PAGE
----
CHAPTER 4: HOW TO GET OFF GAS
Slow down consumption and reduce food waste
Even if everyone switches their everything to electric and it drastically reduces our collective energy use, it will still require doubling the amount of electricity by 2050 to meet expected demand. Some of that energy goes to powering the basics, and many necessities such as hospitals, supermarkets and some of our transport, but much of it feeds a culture of excess consumption that encourages cheap and disposable goods.
Saul Griffith introduced ‘heirloom design’ in 2009. This supports ideas of lasting design, the ability to repair, and the option of being modernised as a form of slow consumption. Legislation, alternative options, and consumer pressure can encourage manufacturers to design items in a more heirloom fashion.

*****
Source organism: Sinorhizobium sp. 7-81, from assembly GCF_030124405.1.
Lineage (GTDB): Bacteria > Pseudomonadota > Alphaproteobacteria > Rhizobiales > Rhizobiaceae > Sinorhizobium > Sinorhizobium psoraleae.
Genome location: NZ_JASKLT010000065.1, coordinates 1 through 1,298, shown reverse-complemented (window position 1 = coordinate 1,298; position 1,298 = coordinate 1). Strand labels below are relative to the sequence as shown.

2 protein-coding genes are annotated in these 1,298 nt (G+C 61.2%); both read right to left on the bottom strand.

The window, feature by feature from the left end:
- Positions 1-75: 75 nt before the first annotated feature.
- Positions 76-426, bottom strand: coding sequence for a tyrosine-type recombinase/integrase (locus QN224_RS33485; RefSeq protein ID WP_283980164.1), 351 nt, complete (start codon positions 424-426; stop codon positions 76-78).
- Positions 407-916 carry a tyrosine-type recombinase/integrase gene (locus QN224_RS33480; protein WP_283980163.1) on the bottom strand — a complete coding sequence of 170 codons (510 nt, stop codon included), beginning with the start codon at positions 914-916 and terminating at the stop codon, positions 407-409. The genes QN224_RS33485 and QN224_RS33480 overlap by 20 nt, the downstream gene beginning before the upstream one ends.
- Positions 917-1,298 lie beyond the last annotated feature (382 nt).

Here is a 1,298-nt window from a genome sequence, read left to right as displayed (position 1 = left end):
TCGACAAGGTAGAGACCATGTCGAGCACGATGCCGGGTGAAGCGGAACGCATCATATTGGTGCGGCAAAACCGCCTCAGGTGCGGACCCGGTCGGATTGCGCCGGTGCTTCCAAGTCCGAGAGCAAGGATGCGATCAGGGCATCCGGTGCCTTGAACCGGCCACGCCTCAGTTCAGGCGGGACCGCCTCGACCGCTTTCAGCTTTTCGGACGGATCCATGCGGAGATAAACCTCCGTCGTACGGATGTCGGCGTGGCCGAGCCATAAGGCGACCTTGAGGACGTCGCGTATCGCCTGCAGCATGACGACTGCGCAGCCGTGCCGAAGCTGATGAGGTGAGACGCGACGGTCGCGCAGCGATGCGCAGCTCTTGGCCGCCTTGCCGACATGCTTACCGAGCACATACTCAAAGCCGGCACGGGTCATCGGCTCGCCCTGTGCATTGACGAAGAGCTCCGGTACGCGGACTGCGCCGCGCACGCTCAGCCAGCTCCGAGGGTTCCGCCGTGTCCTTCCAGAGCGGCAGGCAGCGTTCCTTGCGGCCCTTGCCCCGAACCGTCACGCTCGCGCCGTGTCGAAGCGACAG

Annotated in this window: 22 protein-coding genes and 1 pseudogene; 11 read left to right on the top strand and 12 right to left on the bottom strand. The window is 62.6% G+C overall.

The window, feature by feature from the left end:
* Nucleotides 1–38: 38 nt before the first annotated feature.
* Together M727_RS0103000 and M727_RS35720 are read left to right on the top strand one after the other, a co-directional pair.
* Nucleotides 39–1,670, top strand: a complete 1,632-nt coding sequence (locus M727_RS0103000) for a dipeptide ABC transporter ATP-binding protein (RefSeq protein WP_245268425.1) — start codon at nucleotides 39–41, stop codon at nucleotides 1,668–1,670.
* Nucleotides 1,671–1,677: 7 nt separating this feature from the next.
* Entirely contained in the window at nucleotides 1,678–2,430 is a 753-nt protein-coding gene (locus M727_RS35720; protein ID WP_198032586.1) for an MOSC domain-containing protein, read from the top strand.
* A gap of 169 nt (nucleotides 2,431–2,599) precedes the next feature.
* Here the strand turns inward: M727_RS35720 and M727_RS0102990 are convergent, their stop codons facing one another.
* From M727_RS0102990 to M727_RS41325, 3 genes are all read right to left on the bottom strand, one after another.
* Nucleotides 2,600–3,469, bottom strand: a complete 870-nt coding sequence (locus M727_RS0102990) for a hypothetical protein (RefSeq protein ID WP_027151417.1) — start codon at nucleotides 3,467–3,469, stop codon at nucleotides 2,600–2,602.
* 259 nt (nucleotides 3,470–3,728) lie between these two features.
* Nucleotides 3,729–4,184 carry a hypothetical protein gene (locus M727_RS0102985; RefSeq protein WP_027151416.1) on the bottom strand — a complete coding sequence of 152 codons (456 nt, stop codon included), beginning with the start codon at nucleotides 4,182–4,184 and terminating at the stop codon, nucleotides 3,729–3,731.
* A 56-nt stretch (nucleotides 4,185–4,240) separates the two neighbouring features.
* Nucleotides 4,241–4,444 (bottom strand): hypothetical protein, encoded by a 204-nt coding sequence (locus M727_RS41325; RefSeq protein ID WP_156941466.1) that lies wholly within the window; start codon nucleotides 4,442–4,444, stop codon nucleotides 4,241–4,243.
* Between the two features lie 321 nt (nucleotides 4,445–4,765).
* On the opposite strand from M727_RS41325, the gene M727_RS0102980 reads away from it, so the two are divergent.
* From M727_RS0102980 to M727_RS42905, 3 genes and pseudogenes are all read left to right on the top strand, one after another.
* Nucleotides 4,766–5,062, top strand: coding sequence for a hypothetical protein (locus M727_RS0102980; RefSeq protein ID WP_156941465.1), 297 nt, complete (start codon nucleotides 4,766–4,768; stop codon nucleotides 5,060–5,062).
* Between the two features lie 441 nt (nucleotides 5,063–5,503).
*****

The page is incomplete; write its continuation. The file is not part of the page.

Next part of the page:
By slowing down our individual consumption of resources, we can find greater alignment with the rate at which our planet regenerates, and reduce the overall energy demand built into the production of each object we own. Such a shift is especially required of individuals living in wealthier countries, who have a higher rate of per capita energy consumption.
Marie Kondo’s global phenomenon of tidying and simplifying one’s home by asking the question ‘does it spark joy?’ is a form of conscious consumption. Looking at objects with the ideas of ‘do I really need it?’ and ‘what happens to it at the end of life?’ we start to consume less and value items more that can be repaired or re-used in a different way. You can also buy less clothing. You can consider joining the slow fashion movement by choosing to care for your existing wardrobe, by extending its life through repair and reuse.
Reduce food waste
The food industry is still heavily dependent on fossil fuels, especially at the manufacturing stage. Ending food waste would result in at least a 30 percent reduction in food energy use, while also resulting in the potential to regenerate land and water.